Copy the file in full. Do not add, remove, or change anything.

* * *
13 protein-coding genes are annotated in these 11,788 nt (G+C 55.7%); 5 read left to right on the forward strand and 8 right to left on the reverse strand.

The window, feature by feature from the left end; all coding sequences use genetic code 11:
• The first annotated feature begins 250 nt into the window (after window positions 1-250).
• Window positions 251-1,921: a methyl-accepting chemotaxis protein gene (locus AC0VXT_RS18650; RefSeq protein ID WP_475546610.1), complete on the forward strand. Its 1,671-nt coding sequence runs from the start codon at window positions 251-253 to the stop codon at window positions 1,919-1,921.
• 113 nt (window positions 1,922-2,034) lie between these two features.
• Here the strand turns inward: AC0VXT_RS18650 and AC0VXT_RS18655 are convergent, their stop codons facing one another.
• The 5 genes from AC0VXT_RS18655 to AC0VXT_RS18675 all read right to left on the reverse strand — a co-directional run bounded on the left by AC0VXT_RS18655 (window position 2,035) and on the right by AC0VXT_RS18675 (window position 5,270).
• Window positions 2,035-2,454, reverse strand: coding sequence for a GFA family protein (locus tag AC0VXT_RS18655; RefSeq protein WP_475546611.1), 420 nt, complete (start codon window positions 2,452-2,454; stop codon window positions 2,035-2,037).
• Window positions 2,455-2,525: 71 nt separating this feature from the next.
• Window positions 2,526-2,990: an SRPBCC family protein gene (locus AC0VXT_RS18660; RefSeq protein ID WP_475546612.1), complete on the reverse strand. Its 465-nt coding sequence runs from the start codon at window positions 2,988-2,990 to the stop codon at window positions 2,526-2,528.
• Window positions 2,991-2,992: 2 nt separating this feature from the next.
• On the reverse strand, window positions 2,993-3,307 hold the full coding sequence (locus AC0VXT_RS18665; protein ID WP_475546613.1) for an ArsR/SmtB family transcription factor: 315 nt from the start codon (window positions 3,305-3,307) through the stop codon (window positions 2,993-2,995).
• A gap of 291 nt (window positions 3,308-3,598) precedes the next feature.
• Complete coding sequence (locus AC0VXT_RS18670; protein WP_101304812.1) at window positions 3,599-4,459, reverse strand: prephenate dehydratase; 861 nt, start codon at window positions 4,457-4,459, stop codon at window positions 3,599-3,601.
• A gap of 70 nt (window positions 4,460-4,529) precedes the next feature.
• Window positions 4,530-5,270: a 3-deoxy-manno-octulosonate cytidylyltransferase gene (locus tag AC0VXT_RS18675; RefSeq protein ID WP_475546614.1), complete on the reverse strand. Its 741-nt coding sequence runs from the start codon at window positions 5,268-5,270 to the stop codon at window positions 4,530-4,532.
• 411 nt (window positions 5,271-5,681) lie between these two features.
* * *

13 protein-coding genes are annotated in these 11,788 nt (G+C 55.7%); 5 read left to right on the forward strand and 8 right to left on the reverse strand.

The window, feature by feature from the left end; all coding sequences use genetic code 11:
• The first annotated feature begins 250 nt into the window (after window positions 1-250).
• Window positions 251-1,921: a methyl-accepting chemotaxis protein gene (locus AC0VXT_RS18650; RefSeq protein ID WP_475546610.1), complete on the forward strand. Its 1,671-nt coding sequence runs from the start codon at window positions 251-253 to the stop codon at window positions 1,919-1,921.
• 113 nt (window positions 1,922-2,034) lie between these two features.
• Here the strand turns inward: AC0VXT_RS18650 and AC0VXT_RS18655 are convergent, their stop codons facing one another.
• The 5 genes from AC0VXT_RS18655 to AC0VXT_RS18675 all read right to left on the reverse strand — a co-directional run bounded on the left by AC0VXT_RS18655 (window position 2,035) and on the right by AC0VXT_RS18675 (window position 5,270).
• Window positions 2,035-2,454, reverse strand: coding sequence for a GFA family protein (locus tag AC0VXT_RS18655; RefSeq protein WP_475546611.1), 420 nt, complete (start codon window positions 2,452-2,454; stop codon window positions 2,035-2,037).
• Window positions 2,455-2,525: 71 nt separating this feature from the next.
• Window positions 2,526-2,990: an SRPBCC family protein gene (locus AC0VXT_RS18660; RefSeq protein ID WP_475546612.1), complete on the reverse strand. Its 465-nt coding sequence runs from the start codon at window positions 2,988-2,990 to the stop codon at window positions 2,526-2,528.
• Window positions 2,991-2,992: 2 nt separating this feature from the next.
• On the reverse strand, window positions 2,993-3,307 hold the full coding sequence (locus AC0VXT_RS18665; protein ID WP_475546613.1) for an ArsR/SmtB family transcription factor: 315 nt from the start codon (window positions 3,305-3,307) through the stop codon (window positions 2,993-2,995).
• A gap of 291 nt (window positions 3,308-3,598) precedes the next feature.
• Complete coding sequence (locus AC0VXT_RS18670; protein WP_101304812.1) at window positions 3,599-4,459, reverse strand: prephenate dehydratase; 861 nt, start codon at window positions 4,457-4,459, stop codon at window positions 3,599-3,601.
• A gap of 70 nt (window positions 4,460-4,529) precedes the next feature.
• Window positions 4,530-5,270: a 3-deoxy-manno-octulosonate cytidylyltransferase gene (locus tag AC0VXT_RS18675; RefSeq protein ID WP_475546614.1), complete on the reverse strand. Its 741-nt coding sequence runs from the start codon at window positions 5,268-5,270 to the stop codon at window positions 4,530-4,532.
• 411 nt (window positions 5,271-5,681) lie between these two features.